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A Look at the 2017-2018 Virginia Adult Education Performance Data

by Virginia Department of Education staff

How was 2017-2018 different from the previous year? How closely does your program data reflect the state trends?

First, watch the YouTube video recording presenting the 2017-2018 adult education demographic and performance data in Virginia. The presentation will give you the high-level story of the state data. Then, read through the article below, which poses questions about the data and offers options to consider for addressing some concerns. Look at your own class, program, and regional data as well as the economic realities in your region as you consider solutions to the questions posed.


Virginia’s program year (PY) 2017-2018 total enrollment was down from PY 20162017 by 1,112 students, from 19,208 to 18,096. Although there is a national trend for declining enrollments in adult education and community colleges as the economy picks up, is that the full explanation? Was enrollment down in your program and region, and if so, what were contributing factors?

We see that 25-44-year-olds are the largest age group by far, at 54 percent of the total population. These are adults in their prime working and family-raising years, yet they are finding time to add education to their already-busy lives. How does your program help these busy adults succeed in reaching their educational, family, and work goals?

Just over half, 51 percent, of our students reported at intake that they were employed. That percentage is slightly higher than the previous year when it was 49 percent. Meanwhile, a quarter of students identified as being out of the labor force. Do you know why a segment of your students reported being out of the workforce? Do you see students benefiting from the workforce preparation instruction and occupational training offered through your program and reentering the workforce?

Adult education students often adjust their stated participation goals as they begin to learn of new options and gain confidence. Although the state-level data does not allow us to track whether students who initially identified as out of the labor force do gain employment, these are learner trajectories that you might hear of locally that are worth sharing as success stories with your workforce partners and inspirational stories for recruitment efforts.

Do you know where your students are employed? From the student records that were matched with employment records from the Virginia Employment Commission, the industry category with the highest percentage of employed students is the accommodation and food services industry, followed by retail trade, and health care and social assistance (slide 7). Jobs in these industries will very likely require skills in public-facing interaction. Do you have connections with employers in your community? Do you know what these employers value and reward in their employees so that you can address those skills in your program?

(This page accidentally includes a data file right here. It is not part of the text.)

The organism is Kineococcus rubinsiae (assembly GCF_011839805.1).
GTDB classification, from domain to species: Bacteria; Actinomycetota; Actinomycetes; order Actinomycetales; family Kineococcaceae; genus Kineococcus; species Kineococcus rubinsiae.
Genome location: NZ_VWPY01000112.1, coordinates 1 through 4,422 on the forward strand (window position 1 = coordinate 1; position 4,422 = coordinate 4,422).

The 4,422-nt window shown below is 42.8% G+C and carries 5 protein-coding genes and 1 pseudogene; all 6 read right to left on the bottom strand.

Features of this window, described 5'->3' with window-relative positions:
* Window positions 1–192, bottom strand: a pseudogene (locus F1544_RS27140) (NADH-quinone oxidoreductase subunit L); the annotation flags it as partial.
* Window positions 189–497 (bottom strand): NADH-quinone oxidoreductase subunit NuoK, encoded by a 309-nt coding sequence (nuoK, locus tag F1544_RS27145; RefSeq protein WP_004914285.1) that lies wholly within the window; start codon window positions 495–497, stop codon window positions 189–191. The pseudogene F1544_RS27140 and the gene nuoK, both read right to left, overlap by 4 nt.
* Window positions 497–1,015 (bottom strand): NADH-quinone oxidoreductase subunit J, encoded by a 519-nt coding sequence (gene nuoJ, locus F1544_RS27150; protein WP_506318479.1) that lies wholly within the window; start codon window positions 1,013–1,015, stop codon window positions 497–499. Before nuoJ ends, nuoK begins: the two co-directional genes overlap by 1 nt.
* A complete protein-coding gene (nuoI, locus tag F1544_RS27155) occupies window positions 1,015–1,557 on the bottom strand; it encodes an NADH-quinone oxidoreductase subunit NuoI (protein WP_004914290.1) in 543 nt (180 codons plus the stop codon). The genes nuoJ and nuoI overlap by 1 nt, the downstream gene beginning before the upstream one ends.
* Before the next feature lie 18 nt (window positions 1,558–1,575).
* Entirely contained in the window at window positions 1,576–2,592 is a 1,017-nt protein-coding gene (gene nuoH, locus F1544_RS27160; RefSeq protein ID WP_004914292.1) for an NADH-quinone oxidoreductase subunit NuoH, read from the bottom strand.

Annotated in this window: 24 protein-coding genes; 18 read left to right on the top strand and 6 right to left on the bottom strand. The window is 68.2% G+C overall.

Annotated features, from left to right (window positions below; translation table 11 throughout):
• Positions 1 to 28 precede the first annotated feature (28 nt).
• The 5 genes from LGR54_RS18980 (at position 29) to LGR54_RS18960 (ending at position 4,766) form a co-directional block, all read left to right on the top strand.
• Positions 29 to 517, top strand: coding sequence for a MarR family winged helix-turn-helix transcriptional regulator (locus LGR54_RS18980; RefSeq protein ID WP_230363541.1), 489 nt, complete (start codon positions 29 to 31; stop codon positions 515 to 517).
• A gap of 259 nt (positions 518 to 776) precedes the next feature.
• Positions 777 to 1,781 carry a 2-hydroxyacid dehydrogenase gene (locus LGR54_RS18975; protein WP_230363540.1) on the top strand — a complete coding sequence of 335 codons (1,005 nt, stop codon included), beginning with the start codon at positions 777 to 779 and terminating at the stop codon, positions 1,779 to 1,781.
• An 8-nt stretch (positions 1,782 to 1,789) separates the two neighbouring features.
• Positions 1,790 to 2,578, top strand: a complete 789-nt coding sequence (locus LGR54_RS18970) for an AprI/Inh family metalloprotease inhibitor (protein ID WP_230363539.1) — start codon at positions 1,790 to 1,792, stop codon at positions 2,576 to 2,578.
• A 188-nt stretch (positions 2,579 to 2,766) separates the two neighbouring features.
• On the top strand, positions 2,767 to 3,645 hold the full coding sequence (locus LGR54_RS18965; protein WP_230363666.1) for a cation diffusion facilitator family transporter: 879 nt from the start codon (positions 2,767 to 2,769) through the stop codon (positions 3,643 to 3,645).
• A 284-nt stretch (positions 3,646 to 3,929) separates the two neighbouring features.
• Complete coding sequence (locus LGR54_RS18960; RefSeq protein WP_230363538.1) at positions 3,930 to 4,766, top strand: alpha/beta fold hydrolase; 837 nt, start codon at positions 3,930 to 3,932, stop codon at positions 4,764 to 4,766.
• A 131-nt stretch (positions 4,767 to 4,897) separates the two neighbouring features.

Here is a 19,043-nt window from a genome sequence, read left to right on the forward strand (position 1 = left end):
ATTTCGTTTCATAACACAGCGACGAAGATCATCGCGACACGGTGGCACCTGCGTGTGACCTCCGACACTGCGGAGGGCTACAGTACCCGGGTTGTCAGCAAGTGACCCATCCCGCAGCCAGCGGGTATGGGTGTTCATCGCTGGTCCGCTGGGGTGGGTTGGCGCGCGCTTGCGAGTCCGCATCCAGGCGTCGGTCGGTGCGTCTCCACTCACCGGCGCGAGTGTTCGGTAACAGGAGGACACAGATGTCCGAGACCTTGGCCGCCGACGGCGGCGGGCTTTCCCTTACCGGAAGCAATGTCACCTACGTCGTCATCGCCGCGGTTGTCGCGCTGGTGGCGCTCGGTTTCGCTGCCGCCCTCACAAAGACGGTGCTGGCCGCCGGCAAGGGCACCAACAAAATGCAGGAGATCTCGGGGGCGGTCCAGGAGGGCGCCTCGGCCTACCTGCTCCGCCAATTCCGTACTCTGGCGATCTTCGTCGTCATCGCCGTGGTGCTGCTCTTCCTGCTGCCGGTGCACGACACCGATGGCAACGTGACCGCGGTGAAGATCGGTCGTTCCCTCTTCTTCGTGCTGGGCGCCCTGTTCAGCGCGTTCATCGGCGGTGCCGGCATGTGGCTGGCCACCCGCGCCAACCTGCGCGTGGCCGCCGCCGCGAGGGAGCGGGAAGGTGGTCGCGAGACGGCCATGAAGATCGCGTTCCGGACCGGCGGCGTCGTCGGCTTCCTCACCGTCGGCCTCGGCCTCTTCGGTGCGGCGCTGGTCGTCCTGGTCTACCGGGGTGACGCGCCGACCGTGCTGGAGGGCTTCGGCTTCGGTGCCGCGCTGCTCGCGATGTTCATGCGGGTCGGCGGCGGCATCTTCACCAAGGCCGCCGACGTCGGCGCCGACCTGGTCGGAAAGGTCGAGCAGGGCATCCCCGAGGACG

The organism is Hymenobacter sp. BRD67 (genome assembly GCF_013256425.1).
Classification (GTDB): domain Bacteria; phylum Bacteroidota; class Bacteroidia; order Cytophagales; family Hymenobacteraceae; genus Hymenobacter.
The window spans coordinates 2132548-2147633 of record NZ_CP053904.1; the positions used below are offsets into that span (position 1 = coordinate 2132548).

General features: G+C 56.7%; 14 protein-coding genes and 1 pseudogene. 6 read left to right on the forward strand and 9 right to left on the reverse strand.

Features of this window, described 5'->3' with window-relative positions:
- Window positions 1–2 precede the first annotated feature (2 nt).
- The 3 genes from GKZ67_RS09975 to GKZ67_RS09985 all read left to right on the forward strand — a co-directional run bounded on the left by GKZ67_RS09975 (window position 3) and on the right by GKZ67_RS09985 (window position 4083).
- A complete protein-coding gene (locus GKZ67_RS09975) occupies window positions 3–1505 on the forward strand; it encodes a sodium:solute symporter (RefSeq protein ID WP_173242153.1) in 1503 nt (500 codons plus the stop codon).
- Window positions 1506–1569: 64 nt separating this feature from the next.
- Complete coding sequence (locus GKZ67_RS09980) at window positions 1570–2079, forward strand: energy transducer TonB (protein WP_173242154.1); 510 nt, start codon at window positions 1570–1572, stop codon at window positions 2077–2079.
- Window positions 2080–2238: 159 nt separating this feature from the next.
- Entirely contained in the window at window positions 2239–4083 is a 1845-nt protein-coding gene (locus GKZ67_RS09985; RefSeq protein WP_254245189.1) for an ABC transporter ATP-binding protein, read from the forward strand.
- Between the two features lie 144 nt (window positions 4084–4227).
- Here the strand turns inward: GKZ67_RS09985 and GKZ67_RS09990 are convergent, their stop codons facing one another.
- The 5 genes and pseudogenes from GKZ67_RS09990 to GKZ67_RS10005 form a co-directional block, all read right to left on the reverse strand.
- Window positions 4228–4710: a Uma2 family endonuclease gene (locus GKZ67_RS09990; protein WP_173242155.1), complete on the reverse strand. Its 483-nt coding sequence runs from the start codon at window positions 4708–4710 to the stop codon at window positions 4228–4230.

Overall, Virginia achieved the 43 percent measurable skill gain (MSG) attainment rate that was our federally negotiated target. This is terrific news and is thanks to all the teachers and tutors who delivered high-quality instruction, to the administrators who provided direction and leadership, and, of course, to the students whose diligence, dedication, and persistence led the charge toward our goal. Great job everyone!

Slides 12 and 13 in the video show the PY 2017-2018 enrollment percentages and measurable skill gain (MSG) rates by educational functioning levels (EFL). The intermediate levels in both Adult Basic Education (ABE) and English as a Second Language (ESL) accounted for over half of the total state enrollment. ABE levels 3 and 4 totaled 5,416 students and ESL levels 4 and 5 totaled 4,699 students. But as shown on slides 13 and 14, the intermediate levels were not the highest-performing levels. Slide 14 shows that 10,407 students made an EFL gain; that means that 7,689 students did not stay in programs long enough to be post-tested or otherwise make a gain. The state performance overall would be strengthened if we assisted more students in the intermediate EFLs to make gains.

What does the performance data show from your program or classes? Which are your largest enrollment groups and what is the rate of MSG attainment per enrollment group? How are you meeting the instructional and support needs of the students you serve?

“The state performance overall would be strengthened if we assisted more students in intermediate EFLs to make gains.”

The Critiquing Adult Participation in Education research project set out to learn from adults who were not participating in adult education. The project convened focus groups over a number of months in five states, including in the Roanoke area of Virginia. Three resulting studies share the findings and the voices of adult learners. You may have attended a session at the 2018 VAACE conference with one of the researchers, Dr. Margaret Patterson. The findings are worth considering as you address continuous improvement in enrollment, recruitment, retention, and performance in your program. You may want to pose some of the findings or quotes to your own students, graduates, or non-participating adult community members to get their reactions. Do they feel the same barriers and pressures as the study participants? Do they have different barriers arising from the local circumstances? What advice do they have for programming and services?

Sharing program and class-level data with students opens up a new dialogue with our most important stakeholders and can help us understand their perspectives in order to make our programs and services more responsive.

This article was prepared by the staff of the Virginia Department of Education’s Office of Career, Technical, and Adult Education.